To Protest Totalitarianism
Nobody asked me, but Jacqueline du Pré's 1968 performance of the Dvorak cello concerto is the living rebuke to Putin's brutality
One of the most heart-rending musical performances in modern history was by cellist Jacqueline Du Pré at a fundraiser days after the 1968 Soviet invasion of Czechoslovakia.
The parallels to today’s Ukraine need not be mentioned.
In January 1968, the Czech leader, Alexander Dubček, started to liberalize the country. But Soviet imperial authorities saw the “Prague Spring” as an attempt to break away.
On Aug. 21, 1968, 500,000 Soviet troops and tanks invaded Czechoslovakia. They arrested political leaders and occupied the capital. The center of protest was Wenceslas Square in the heart of Prague, the same good king we sing about in the Christmas carol Good King Wenceslas, which always makes me cry.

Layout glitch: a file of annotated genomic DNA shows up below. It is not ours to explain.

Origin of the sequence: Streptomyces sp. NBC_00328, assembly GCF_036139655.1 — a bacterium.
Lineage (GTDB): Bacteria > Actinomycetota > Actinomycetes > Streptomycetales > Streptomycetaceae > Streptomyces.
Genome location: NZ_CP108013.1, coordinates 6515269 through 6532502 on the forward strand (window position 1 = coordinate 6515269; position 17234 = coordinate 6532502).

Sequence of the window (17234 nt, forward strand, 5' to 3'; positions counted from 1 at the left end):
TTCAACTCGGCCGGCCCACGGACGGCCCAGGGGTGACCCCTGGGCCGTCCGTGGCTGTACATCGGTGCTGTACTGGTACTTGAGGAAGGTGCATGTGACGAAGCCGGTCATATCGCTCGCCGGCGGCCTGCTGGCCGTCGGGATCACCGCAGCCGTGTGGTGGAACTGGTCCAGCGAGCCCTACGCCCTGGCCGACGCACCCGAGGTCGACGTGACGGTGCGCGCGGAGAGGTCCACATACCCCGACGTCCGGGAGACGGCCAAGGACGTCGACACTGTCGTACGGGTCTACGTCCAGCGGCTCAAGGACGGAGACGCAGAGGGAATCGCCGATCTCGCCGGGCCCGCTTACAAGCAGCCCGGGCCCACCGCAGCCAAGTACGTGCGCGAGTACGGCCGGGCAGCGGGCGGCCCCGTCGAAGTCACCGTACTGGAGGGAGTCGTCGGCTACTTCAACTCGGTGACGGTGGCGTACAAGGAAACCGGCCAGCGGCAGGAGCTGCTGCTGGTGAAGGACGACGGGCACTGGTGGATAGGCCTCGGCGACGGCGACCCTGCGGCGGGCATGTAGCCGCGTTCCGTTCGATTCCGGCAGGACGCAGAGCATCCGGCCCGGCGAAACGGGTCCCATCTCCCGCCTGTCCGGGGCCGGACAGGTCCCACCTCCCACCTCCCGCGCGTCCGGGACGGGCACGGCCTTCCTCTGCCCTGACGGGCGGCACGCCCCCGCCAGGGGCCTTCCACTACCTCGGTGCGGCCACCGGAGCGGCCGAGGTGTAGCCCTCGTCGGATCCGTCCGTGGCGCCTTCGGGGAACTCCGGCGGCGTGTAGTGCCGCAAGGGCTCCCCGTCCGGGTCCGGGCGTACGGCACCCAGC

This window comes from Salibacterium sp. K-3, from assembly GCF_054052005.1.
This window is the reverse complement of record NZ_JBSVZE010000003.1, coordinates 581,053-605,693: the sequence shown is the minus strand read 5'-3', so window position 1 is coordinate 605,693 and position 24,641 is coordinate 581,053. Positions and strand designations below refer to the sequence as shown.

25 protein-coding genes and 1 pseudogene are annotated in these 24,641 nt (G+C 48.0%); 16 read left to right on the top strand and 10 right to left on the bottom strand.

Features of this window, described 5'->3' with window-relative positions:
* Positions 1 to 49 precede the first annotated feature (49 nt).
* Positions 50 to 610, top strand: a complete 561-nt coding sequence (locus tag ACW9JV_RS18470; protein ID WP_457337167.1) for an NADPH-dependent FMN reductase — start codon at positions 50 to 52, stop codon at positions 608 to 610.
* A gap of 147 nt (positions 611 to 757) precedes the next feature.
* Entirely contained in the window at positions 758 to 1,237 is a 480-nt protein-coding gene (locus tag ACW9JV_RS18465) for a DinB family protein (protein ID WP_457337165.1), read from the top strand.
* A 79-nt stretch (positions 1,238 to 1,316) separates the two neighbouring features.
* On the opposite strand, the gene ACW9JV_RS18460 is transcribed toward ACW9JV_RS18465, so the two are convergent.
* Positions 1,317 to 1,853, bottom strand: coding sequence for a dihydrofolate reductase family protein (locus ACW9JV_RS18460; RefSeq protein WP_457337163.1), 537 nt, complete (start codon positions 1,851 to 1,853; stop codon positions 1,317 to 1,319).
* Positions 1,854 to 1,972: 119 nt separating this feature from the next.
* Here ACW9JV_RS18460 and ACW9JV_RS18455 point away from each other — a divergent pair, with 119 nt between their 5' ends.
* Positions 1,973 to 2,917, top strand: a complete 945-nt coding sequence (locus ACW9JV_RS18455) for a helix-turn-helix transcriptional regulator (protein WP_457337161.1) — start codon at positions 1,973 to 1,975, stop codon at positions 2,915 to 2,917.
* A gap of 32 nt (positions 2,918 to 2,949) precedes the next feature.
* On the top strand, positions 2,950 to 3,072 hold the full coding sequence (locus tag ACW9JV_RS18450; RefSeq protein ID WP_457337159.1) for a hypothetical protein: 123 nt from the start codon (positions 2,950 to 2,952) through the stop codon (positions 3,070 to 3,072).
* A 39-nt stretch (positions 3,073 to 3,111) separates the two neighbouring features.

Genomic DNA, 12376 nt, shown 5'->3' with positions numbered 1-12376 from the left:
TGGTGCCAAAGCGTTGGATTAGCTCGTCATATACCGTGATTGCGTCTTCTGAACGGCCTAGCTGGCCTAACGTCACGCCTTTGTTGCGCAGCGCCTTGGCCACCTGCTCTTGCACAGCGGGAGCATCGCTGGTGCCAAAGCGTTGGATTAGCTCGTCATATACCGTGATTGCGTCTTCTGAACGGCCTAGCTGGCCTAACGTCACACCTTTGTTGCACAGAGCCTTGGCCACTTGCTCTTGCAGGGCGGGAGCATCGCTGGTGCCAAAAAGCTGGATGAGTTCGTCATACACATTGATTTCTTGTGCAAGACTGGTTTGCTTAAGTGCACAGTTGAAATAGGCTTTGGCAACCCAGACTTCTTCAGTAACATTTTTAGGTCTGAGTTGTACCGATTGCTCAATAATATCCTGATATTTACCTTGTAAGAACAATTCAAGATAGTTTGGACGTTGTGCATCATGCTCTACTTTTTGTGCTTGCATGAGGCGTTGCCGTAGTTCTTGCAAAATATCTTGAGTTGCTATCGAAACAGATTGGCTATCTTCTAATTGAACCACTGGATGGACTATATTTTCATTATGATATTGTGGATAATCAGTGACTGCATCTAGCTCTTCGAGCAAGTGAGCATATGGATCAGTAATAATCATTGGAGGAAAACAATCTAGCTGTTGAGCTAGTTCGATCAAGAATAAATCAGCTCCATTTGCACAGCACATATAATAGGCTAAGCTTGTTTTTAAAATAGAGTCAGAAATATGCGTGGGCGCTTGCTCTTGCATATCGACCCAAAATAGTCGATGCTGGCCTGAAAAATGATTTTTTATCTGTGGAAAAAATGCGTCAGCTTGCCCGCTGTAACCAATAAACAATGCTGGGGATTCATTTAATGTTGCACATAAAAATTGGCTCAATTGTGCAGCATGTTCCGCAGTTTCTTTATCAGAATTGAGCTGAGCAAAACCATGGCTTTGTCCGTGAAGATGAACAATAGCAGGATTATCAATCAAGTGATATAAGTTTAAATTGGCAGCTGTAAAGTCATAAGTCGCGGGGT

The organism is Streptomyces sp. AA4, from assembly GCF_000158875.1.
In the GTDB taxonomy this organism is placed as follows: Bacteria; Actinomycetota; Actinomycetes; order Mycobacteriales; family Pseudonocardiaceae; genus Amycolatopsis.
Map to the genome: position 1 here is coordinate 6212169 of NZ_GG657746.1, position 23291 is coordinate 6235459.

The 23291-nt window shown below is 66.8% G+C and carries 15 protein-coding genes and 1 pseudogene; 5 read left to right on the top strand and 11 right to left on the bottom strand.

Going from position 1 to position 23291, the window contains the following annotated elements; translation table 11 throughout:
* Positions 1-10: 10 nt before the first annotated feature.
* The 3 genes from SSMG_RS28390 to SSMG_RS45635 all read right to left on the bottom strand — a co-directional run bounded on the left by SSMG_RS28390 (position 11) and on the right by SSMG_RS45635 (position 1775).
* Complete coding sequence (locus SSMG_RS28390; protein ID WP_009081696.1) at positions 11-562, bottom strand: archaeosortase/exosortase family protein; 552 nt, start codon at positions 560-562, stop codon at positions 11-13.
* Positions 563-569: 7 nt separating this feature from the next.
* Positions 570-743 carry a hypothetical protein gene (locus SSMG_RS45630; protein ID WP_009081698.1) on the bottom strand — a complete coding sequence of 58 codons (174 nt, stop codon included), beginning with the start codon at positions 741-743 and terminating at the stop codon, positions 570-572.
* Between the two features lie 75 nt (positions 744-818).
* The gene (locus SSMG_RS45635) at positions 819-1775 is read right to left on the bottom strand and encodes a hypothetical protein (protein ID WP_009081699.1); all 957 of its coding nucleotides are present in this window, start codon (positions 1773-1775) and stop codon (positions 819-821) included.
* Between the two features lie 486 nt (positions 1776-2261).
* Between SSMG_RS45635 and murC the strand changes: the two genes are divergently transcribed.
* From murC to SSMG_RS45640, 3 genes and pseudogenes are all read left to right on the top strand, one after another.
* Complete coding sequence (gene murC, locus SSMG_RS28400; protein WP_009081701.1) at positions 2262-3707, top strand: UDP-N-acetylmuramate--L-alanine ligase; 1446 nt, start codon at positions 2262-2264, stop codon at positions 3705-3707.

Just as in 1938, the West turned its gaze away from the tragedy.
Five days after the invasion, Daniel Barenboim and Du Pré performed with the London Symphony Orchestra to raise funds for the Czechs. Du Pré, at 23, “was at the height of her powers, finding nuances and colors in the concerto that no one had discovered before or since,” writes Tony Woodcock, the future head of the New England Conservatory for Music, then just 17 years old.
The recording of her performance of Dvorak’s cello concerto stayed buried for 30 years.
Its reemergence reminds us “of a genius who could and still does, inspire us with music that comes to us straight from her soul, her Deep Song,” Woodcock wrote.
May she ever be remembered, and may the heroes of Prague and Ukraine never be forgotten.